Tuka lunged forward, his mind's eye recreating the scene he'd had not a moment before. He strained out the surprised shouts from the angry bridge crew as his feet pounded down the path he'd planned for himself in that one instant. A dark shape surged up in front of him; Tuka closed his eyes and activated his energy sword, slashing forwards and feeling his plasma hack through something thick.

A howl split the air and he leapt away, deactivating his energy sword before opening his eyes. His eyes were already adjusting, and he saw two more dim figures converging on the writhing shadow of the Jiralhanae he'd just cut down. There was no time to close his eyes this time; he leapt forward and activated his sword. The light burnt away what accustomization his eyes had made to the darkness but it didn't matter. He had already mapped out the deaths of both pirates just as he would plan out any other sword drill back in the Visag keep. His blade bit into the first warrior's sternum, then came up to slash the second's head clean off his shoulders.

Tuka darted away again, silencing his blade once more, but this time his foot got caught in the feet of his first victim and he tripped. Blind and confused, he felt his blade slip from his fingers and skid away.

Heavy footsteps pounded towards him. He felt one foot land mere inches from his head, but then a control panel hissed and sparked as it overloaded, showering the warrior with scorching hot electricity. Diana was still looking out for him.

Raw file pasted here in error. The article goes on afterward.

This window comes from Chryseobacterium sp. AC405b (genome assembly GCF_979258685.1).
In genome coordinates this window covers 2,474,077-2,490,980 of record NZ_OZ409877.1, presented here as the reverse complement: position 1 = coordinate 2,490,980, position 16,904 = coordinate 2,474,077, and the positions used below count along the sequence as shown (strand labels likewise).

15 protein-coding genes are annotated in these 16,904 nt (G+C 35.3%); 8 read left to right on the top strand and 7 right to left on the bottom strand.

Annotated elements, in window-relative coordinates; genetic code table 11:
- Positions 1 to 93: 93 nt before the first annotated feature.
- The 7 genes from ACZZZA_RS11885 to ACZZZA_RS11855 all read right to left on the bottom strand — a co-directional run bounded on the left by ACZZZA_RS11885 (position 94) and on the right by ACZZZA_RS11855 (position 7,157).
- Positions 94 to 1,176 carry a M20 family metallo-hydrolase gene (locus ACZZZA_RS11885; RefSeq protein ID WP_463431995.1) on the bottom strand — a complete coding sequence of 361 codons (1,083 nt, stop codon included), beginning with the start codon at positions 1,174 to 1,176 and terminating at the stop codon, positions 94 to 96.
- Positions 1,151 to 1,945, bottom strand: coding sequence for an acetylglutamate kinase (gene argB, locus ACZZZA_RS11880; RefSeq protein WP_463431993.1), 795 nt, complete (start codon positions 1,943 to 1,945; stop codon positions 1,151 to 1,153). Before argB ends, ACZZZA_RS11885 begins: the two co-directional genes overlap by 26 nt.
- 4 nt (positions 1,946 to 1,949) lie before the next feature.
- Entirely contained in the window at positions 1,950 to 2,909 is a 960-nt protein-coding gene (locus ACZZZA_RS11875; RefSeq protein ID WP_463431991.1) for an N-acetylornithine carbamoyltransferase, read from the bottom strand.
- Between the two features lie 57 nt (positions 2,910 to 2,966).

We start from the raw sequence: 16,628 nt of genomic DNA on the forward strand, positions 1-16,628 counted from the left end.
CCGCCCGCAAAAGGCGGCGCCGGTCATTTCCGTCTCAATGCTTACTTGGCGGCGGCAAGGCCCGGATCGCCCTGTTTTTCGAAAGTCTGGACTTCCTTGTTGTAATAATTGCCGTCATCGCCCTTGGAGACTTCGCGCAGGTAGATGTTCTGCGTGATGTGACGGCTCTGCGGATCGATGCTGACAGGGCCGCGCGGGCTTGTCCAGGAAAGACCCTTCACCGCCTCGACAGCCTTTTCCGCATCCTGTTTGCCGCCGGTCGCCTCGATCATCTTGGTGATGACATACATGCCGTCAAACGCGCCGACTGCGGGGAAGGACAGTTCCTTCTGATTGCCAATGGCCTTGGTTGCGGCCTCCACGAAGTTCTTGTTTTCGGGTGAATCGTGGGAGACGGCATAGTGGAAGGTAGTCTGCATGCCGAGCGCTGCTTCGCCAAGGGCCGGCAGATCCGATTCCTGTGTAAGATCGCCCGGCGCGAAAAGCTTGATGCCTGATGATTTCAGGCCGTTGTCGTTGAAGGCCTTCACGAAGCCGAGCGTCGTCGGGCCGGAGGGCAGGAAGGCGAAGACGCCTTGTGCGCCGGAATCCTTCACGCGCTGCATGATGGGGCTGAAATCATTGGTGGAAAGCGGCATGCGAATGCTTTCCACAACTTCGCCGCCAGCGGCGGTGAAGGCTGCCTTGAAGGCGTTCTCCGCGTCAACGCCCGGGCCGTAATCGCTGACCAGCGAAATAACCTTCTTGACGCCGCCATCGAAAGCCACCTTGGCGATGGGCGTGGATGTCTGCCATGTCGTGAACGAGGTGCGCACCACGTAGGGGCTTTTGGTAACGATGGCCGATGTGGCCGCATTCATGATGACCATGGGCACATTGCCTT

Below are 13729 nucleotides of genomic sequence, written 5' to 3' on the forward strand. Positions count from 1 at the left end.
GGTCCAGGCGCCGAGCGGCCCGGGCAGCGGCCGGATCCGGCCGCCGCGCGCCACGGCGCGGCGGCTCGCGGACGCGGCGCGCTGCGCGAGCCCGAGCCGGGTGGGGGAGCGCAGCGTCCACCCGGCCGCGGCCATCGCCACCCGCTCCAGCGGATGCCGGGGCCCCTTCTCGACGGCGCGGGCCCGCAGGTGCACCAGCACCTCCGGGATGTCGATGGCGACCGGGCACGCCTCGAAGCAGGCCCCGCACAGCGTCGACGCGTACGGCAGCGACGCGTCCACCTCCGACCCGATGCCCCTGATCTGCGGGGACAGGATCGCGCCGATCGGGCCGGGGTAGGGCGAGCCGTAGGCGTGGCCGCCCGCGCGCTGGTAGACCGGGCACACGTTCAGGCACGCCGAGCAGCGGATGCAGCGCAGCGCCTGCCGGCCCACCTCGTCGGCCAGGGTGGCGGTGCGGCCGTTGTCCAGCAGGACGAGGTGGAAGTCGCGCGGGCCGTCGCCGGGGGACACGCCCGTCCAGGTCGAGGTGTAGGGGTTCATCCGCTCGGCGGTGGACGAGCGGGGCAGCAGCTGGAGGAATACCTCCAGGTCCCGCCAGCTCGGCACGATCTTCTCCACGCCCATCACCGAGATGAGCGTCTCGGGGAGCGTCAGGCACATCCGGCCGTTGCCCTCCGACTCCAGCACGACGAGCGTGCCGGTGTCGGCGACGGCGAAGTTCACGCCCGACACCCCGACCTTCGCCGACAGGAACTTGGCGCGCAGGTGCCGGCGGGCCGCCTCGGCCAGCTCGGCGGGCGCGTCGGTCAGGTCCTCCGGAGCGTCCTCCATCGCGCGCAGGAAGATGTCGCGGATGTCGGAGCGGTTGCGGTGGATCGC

In the light and shadows cast by the ruined panel, Tuka saw his blade lying a few feet away. He scrambled towards it on all fours as an enormous voice bellowed: "Emergency lights, you idiots! Use your generators!"

Several dim blue rods winked on, and Tuka realized with horror that he hadn't counted on the Jiralhanae having their own personal light sources.

"I'm going to blow every console in the room," Diana hissed in his ear. "Take out as many as you can before..."

Her voice trailed off, and Tuka cursed his lack of a communicator. What was wrong?"

The construct's voice came rushing back a moment later. "Scratch that. Grab your sword and get to cover; things are about to get crazy in there!"

Tuka seized his blade and searched the darkness for somewhere to hide. Before he could move again, a door at the far end of the room shuddered and collapsed inwards before the force of a tremendous explosion.

Everything happened very quickly after that. Dark figures bounded into the room, and in the dim light from the hallway behind them Tuka could see that they were armored Sangheili warriors. Unhindered by the darkness, they opened fire with tight, controlled bursts of plasma fire, dropping the remaining Jiralhanae without mercy. Only the huge figure of Mallunus remained standing amidst the corpses of his bridge crew.

"I'm putting the lights back on," Diana advised him. "These guys definitely aren't Mallunus's friends, so try to talk your way out of this."